ABOUT ATD

Achieving the DreamAchieving the Dream Overview

Who We Are: Achieving the Dream is the leader of a network that includes 277 institutions of higher education, 75 coaches and advisors, and numerous investors and partners working throughout 44 states and the District of Columbia.

Vision: A nation in which community colleges are highly valued for preserving access and ensuring that their students, especially low-income students and students of color, achieve their goals for academic success, personal growth, and economic opportunity.

Mission: To lead and support a national network of community colleges to achieve sustainable institutional transformation through sharing knowledge, innovative solutions and effective practices and policies leading to improved outcomes for all students.

Goal: To help all students—particularly the most underserved—realize substantial value from their postsecondary experience and their earned credentials, thereby strengthening their communities.

For more than a decade, Achieving the Dream has served as a catalyst supporting community colleges to bolster student success. We guide colleges committed to improving student outcomes through an institutional change process designed to enable all students to earn certificates and degrees, improve their economic prospects and support their local communities. Our longstanding emphasis on building data capacity and encouraging leadership and innovation has shaped the national conversation on student success. Our focus on access and completion for low-income students and students of color is now a focus of every community college in the nation.

Today, Achieving the Dream is working toward a new definition of student success that incorporates not just interim objectives—the completion of degrees or certificates—but also longer-term ambitions for higher earnings and prosperous communities. In this next phase of work, we will continue to support colleges in improving student access and completion rates, and better align them with broader economic and social goals. We will be redefining student success as college access and completion that delivers economic benefits to students and the surrounding community. This vision of student success offers exciting possibilities for students, colleges and the education reform field.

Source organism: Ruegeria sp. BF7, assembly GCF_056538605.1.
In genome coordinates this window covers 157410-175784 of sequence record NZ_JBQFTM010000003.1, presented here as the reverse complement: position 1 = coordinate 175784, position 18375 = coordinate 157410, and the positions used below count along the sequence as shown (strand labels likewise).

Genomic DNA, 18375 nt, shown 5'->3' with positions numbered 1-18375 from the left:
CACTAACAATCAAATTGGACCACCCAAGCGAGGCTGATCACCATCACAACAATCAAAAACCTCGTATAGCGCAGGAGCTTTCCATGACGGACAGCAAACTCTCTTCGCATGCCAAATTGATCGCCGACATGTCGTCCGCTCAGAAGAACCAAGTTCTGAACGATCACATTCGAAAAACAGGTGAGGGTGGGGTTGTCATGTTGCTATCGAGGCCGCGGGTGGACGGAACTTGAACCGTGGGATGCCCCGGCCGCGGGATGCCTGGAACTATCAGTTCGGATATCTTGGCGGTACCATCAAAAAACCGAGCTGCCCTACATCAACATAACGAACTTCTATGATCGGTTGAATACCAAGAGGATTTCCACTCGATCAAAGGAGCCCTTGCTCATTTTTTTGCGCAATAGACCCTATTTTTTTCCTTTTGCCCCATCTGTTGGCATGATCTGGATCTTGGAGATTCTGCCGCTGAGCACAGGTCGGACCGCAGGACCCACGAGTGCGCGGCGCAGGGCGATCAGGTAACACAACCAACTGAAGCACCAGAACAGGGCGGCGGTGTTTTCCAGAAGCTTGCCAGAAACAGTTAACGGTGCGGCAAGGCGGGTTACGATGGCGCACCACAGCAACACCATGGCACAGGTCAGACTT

From Achieving The Dream Start Right Guide 2019 Cohort. For more information, please visit: www.achievingthedream.org

ATD SUCCESS TEAM

The Dream Success Team

ACC Success Team Membership

  1. Co-Lead: Amely Cross
  2. Co-Lead: Jill Rushbrook
  3. Dean of Academic Affairs: Teresa Foley
  4. Dean of Students: Tim St. James
  5. Director of Institutional Research: Qing Mack
  6. Liberal Arts Faculty: Joseph Berenguel
  7. Liberal Arts Faculty: Laurie Chancey
  8. STEAM Faculty: MaryBeth Rajczewski
  9. CAREERS Faculty: Sam Irizarry
  10. CAREERS Faculty: Michele Howard-Swan
  11. Rep. from Manufacturing: Marisa Rubera
  12. Registrar: Stacey Musulin
  13. Director of Admissions: Jennifer Anilowski
  14. Transfer Advisor: Amanda Looney-Goetz
  15. Career Advisor: Cat Carter
  16. Title IX/Diversity Coordinator: Yhara Zelinka

(Top Row Left to Right: Yhara Zelinka, Cat Carter, Teresa Foley, Stacey Musulin, Qing Mack, Michele Howard-Swan, Laurie Chancey, MaryBeth Rajczewski, Sam Irizarry, Chay Iv; Bottom Row Left to Right: Jennifer Anilowski, Amely Cross, Jill Rushbrook, Amanda Looney-Goetz, Joseph Berenguel, Marisa Rubera)

ACCOMPLISHMENTS

Accomplishments from Fall 2019 and Spring 2020: 

  • Finalized a definition of “student success”:

“A successful ACC student is empowered to achieve individual goals, develop critical thinking, interpersonal, and life-long learning skills, as well as resiliency and a readiness to engage with and contribute to a diverse community.”

 

 

 

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ACTION PLAN

TBD

DATA

DATA FINDINGS:

Overall, there is an achievement gap between White students and students of color, particularly Black and Hispanic students. Relatively small gender gap. Student groups who are vulnerable to low success rates are: age 20-24, and/or part-time.  New students are most successful, then transfer, then continuing.

DATA USED:

Earning zero credits in first year:

Looked at Students earning zero credits in first year, broken out by different categories including new students, transfer in, returning students broken out further by age, PT/FT time status, race/ethnicity, gender, and Pell status.

Trends observed:

·        New students are trending toward increase in earning zero credits over 5 years.

·        Under 20 years old more at risk, especially transfer in students.

·        Part time students are at greater risk of earning zero credits than full time.

·        New black non-Hispanic steady increase in earning zero credits over 5 years.

·        Female, new or returning are at risk at earning zero credits.

·        New or returning students who are non-pell are at greater risk of earning zero credits.

 Gateway Course Completion on Dashboard (ENG & MATH courses):

Trends observed: ATD Data Team Dashboard Observations Summary

SENSE data:

ACC scored lower than the CCC system and the national average on three of the six benchmarks: High Expectations and Aspirations, Clear Academic Plan and Pathway, and Effective Track to College Readiness. In each of these, we observed a downward trend over the 2009-2019 period.

Student responses for each benchmark were examined and discussed. Recommendations were to disaggregate by student type and other demographics and then triangulate to other data sources.